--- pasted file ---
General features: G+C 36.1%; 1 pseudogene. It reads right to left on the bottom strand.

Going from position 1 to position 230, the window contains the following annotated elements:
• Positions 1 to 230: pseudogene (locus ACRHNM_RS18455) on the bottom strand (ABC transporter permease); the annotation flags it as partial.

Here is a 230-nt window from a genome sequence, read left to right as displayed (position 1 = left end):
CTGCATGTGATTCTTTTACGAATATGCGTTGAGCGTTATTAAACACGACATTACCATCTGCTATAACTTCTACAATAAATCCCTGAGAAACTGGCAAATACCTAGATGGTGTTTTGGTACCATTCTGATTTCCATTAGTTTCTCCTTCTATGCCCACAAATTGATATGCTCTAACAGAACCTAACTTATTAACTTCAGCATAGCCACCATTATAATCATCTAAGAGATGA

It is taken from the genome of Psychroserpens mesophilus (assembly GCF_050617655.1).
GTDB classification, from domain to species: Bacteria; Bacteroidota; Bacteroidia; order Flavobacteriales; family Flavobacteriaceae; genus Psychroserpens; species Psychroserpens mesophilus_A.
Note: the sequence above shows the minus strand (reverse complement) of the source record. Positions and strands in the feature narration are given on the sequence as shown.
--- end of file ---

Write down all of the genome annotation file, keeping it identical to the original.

General features: G+C 36.1%; 1 pseudogene. It reads right to left on the bottom strand.

Going from position 1 to position 230, the window contains the following annotated elements:
• Positions 1 to 230: pseudogene (locus ACRHNM_RS18455) on the bottom strand (ABC transporter permease); the annotation flags it as partial.

Here is a 230-nt window from a genome sequence, read left to right as displayed (position 1 = left end):
CTGCATGTGATTCTTTTACGAATATGCGTTGAGCGTTATTAAACACGACATTACCATCTGCTATAACTTCTACAATAAATCCCTGAGAAACTGGCAAATACCTAGATGGTGTTTTGGTACCATTCTGATTTCCATTAGTTTCTCCTTCTATGCCCACAAATTGATATGCTCTAACAGAACCTAACTTATTAACTTCAGCATAGCCACCATTATAATCATCTAAGAGATGA

It is taken from the genome of Psychroserpens mesophilus (assembly GCF_050617655.1).
GTDB classification, from domain to species: Bacteria; Bacteroidota; Bacteroidia; order Flavobacteriales; family Flavobacteriaceae; genus Psychroserpens; species Psychroserpens mesophilus_A.
Note: the sequence above shows the minus strand (reverse complement) of the source record. Positions and strands in the feature narration are given on the sequence as shown.